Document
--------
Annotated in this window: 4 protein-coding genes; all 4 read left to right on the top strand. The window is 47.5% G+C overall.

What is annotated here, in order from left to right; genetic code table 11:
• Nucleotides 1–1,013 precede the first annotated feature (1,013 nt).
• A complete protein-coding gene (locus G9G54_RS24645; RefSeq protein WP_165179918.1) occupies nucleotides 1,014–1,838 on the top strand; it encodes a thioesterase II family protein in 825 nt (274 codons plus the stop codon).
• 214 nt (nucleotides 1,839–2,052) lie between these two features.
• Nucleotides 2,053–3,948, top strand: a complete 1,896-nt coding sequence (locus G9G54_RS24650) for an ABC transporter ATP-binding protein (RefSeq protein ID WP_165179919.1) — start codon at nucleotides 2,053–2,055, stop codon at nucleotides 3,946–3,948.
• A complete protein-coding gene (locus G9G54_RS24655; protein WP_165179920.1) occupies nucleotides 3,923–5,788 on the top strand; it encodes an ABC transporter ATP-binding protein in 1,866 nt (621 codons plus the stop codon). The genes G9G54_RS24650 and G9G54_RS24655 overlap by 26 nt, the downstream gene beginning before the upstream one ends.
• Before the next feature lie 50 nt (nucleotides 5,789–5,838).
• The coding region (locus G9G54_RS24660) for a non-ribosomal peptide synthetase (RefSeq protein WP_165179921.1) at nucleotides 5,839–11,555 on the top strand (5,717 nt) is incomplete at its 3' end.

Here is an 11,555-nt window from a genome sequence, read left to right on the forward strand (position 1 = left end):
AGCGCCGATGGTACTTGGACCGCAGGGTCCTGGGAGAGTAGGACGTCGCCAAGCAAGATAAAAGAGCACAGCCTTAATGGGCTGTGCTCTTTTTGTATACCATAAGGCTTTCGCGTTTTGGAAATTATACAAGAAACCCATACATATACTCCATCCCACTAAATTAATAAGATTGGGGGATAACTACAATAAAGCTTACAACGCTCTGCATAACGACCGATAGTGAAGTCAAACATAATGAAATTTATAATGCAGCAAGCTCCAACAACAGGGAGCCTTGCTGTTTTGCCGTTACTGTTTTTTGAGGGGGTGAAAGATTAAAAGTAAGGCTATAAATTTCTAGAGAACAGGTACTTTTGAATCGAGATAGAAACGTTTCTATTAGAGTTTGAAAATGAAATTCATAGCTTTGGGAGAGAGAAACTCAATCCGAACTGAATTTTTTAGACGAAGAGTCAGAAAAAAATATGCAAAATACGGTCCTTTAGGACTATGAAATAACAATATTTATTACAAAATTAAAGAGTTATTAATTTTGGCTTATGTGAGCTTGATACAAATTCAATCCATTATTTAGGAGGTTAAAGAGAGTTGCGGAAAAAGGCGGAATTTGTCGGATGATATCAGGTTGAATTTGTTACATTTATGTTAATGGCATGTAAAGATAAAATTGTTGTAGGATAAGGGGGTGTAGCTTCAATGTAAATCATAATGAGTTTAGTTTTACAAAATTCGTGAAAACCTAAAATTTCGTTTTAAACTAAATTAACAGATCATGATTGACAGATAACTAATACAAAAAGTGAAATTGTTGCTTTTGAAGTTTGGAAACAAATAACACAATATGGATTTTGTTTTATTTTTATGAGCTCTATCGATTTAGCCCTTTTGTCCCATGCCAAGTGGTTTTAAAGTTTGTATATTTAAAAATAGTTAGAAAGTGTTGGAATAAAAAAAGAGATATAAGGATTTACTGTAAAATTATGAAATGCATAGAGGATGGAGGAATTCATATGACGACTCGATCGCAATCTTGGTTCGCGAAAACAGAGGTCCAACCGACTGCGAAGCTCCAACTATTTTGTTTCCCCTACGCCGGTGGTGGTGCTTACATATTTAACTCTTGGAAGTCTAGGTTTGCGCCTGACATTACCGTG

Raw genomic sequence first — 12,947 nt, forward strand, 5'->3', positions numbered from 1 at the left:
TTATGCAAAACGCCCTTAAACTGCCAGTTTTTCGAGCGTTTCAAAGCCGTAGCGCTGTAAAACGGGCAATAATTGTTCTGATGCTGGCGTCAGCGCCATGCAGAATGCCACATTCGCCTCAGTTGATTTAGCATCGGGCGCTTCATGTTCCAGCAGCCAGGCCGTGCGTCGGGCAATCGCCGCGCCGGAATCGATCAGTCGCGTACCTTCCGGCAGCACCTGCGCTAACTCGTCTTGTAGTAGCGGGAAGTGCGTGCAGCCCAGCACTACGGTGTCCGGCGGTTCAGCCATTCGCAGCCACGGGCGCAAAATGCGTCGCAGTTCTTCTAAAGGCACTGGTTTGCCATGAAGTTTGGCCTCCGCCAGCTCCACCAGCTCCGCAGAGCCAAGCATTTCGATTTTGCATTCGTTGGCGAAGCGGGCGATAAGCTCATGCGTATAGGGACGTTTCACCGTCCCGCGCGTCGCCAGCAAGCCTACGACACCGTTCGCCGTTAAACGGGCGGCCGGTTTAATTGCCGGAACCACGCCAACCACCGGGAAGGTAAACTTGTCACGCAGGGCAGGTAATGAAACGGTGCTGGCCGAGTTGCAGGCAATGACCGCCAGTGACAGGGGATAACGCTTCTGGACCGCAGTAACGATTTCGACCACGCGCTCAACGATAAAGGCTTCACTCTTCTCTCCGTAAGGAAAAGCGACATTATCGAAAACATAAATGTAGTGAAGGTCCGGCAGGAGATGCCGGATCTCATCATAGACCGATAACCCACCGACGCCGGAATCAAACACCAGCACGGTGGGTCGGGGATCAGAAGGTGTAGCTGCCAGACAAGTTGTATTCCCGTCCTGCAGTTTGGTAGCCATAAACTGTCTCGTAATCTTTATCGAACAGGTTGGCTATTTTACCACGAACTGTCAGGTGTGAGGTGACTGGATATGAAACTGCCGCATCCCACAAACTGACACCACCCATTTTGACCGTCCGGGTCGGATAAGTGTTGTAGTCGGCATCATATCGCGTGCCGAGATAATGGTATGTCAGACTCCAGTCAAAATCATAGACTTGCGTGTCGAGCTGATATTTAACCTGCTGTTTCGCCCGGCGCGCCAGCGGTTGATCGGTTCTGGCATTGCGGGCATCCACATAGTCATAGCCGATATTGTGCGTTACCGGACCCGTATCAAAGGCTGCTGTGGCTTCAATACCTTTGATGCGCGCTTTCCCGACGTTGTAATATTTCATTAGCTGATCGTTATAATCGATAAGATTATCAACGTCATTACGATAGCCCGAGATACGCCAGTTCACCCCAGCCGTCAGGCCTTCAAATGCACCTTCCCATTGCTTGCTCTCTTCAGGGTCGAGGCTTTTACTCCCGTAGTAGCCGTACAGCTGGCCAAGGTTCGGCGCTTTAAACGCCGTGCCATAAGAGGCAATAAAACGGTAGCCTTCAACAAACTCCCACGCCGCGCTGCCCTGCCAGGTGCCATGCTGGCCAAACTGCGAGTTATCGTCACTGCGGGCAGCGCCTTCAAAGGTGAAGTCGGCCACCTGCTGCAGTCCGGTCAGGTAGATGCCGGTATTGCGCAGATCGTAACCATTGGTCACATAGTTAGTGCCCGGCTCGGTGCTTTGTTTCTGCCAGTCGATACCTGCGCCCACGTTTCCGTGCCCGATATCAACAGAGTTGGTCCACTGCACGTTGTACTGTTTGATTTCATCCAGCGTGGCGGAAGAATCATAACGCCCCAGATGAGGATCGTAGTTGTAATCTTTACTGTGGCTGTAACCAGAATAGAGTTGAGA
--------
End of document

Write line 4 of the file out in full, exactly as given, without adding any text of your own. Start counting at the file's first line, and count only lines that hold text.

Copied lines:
• A complete protein-coding gene (locus G9G54_RS24645; RefSeq protein WP_165179918.1) occupies nucleotides 1,014–1,838 on the top strand; it encodes a thioesterase II family protein in 825 nt (274 codons plus the stop codon).